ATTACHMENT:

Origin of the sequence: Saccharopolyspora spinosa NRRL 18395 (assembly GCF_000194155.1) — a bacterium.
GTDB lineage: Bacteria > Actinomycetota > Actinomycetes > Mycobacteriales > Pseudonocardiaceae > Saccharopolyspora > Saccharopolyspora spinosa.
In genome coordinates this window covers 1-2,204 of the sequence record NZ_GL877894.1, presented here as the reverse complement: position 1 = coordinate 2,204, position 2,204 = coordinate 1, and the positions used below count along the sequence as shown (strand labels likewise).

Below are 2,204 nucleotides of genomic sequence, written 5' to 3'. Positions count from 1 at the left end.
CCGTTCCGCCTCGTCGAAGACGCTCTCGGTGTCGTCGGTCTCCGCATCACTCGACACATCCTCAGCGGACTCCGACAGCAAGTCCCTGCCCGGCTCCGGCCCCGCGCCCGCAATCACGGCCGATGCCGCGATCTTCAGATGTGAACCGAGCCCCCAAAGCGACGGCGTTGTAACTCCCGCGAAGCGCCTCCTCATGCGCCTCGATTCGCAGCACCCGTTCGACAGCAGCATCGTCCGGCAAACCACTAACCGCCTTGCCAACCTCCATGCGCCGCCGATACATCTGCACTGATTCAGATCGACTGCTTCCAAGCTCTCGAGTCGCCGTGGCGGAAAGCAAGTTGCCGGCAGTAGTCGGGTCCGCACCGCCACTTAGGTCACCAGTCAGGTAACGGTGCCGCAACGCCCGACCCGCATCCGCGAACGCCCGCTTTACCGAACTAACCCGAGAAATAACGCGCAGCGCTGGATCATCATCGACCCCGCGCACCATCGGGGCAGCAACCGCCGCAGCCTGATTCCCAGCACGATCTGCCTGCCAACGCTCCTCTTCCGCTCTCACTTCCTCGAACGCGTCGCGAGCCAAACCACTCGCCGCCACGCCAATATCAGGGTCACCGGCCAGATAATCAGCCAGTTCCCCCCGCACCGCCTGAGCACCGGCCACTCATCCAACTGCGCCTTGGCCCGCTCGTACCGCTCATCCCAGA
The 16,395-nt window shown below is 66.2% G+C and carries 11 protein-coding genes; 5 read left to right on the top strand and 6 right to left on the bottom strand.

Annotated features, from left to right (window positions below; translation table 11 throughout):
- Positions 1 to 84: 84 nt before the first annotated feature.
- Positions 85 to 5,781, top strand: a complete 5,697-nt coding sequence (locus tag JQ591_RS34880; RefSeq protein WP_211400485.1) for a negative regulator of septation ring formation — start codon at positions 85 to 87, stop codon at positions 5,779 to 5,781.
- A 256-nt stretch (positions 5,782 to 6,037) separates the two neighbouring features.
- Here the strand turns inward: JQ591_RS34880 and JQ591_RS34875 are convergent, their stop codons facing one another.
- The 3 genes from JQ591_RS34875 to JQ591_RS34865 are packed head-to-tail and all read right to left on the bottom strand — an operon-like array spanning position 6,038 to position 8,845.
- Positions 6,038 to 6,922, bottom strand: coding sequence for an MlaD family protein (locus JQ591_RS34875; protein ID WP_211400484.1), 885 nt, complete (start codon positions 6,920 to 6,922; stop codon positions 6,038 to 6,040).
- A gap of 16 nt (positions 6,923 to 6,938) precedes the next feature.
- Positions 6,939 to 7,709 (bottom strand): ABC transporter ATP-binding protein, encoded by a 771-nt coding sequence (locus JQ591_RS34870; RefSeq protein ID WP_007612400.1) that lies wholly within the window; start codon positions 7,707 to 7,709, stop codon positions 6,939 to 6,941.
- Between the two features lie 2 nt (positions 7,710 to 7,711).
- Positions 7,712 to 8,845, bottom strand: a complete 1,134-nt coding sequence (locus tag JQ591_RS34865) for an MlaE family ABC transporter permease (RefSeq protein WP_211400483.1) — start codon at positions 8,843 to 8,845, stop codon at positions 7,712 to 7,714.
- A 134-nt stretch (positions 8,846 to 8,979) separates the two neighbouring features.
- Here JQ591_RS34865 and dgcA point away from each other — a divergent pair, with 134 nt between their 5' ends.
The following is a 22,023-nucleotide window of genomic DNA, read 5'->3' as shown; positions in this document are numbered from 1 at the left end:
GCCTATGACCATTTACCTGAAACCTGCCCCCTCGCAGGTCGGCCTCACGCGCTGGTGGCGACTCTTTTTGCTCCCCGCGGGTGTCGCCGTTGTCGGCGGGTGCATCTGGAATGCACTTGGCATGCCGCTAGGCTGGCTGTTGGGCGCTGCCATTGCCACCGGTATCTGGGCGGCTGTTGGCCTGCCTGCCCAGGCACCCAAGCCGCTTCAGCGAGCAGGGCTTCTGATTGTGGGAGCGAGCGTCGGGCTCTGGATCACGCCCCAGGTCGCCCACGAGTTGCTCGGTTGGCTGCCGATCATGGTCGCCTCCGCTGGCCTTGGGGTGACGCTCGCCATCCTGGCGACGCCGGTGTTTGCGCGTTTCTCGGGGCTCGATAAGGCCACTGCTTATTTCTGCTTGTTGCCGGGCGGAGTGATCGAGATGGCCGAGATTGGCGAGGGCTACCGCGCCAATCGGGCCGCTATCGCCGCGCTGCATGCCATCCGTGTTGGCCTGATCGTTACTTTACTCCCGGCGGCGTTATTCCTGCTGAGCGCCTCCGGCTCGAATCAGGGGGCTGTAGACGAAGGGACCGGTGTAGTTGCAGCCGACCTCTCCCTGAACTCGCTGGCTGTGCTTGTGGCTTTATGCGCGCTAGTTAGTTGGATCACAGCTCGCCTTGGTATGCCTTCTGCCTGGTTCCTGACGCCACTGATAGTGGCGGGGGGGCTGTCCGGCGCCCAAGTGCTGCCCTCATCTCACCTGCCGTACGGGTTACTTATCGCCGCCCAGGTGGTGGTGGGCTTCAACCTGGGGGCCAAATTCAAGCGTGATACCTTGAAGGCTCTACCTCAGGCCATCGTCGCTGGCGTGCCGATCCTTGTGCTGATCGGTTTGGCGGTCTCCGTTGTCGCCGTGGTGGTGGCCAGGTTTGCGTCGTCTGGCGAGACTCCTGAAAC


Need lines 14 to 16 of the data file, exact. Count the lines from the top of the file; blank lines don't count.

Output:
- A gap of 16 nt (positions 6,923 to 6,938) precedes the next feature.
- Positions 6,939 to 7,709 (bottom strand): ABC transporter ATP-binding protein, encoded by a 771-nt coding sequence (locus JQ591_RS34870; RefSeq protein ID WP_007612400.1) that lies wholly within the window; start codon positions 7,707 to 7,709, stop codon positions 6,939 to 6,941.
- Between the two features lie 2 nt (positions 7,710 to 7,711).